Most companies see social business as social media: curating your Twitter account and conversations. But how do you create business value and meaningful change within your business based on your customers insights?
Tuesday night, I had the opportunity to get together with members of the American Marketing Association in Austin. The casual 'happy hour' setting, hosted at a great restaurant called Coal Vines, was a great chance to network and catch up on the news for the month.
The AMA asked me to discuss a topic with their members. I presented a case study, The Key to Social Media Responsiveness: Social Business. It was about the evolution of social strategy within companies. More specifically, it was about how to move beyond social media monitoring and become a social business - enabling you to become responsive to the marketplace across your whole organization, not just your teams on Twitter.
Social strategy today is externally-focused
Most customers have spent the past two or three years installing listening systems to do basic sentiment analysis - they want to understand what the market is saying about their brand, product, or service. Companies are monitoring their social accounts, and interacting with customers on Twitter, Facebook, Google+, and LinkedIn (and that's just within North America). For the more sophisticated organization, listening platforms like Radian 6 or HootSuite are used to aggregate and measure conversations from a number of different places. Some companies are going beyond just listening and are actively participating in the conversations, or are using social media proactively as a means of building meaningful customer relationships.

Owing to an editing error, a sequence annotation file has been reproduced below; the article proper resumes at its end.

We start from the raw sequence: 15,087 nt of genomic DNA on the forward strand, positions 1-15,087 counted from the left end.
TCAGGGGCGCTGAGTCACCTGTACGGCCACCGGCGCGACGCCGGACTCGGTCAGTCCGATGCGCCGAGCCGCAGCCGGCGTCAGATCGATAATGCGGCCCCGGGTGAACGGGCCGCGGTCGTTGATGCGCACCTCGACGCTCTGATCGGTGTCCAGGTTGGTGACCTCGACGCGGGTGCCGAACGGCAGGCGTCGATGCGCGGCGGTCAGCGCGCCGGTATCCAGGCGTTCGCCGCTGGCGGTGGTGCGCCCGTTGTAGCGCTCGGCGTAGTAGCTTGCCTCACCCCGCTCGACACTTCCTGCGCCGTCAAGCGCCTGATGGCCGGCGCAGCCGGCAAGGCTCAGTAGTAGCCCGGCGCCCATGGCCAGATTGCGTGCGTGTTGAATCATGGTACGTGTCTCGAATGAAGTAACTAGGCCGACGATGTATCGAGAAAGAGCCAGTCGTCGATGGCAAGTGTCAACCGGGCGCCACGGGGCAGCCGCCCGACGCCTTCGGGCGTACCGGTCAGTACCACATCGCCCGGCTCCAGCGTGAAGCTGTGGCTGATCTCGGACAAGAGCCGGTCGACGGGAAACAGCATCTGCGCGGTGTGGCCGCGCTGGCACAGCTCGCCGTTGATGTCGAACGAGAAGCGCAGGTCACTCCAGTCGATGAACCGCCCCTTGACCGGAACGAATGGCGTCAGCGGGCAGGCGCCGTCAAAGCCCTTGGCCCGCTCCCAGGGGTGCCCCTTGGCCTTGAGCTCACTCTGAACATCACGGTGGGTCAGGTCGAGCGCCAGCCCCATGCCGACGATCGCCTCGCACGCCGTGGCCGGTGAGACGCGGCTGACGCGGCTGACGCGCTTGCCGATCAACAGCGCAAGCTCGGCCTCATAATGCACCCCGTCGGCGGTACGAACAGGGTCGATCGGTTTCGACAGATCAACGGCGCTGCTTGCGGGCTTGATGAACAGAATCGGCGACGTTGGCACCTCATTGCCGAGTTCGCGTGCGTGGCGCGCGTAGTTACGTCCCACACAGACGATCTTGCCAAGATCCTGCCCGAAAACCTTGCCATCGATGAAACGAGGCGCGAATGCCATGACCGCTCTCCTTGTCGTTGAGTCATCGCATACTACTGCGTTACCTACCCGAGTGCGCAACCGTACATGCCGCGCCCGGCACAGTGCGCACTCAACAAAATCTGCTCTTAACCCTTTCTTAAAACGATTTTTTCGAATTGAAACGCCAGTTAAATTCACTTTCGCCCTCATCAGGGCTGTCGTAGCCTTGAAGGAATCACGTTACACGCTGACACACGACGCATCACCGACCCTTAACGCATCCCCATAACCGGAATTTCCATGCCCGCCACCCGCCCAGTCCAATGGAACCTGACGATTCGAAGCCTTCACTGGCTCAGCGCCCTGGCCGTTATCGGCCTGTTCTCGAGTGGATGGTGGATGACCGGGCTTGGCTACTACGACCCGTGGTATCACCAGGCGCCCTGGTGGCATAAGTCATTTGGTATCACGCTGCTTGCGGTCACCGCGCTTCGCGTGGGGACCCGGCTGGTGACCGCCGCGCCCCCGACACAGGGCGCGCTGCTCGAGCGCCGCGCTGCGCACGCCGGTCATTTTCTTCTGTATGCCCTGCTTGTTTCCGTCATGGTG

However, few companies are prepared to capitalize on all of those rich external insights because it requires the company to react quickly and appropriately, and to work together internally. For example, just because your company's services department becomes aware of a product issue bubbling up across your social support accounts, doesn't mean they are able to mobilize the marketing, development, or senior management teams for a unified and rapid response. In fact, the newfound sophistication in learning about what the market is saying is often wasted, since the ability to act on it internally continues to lag.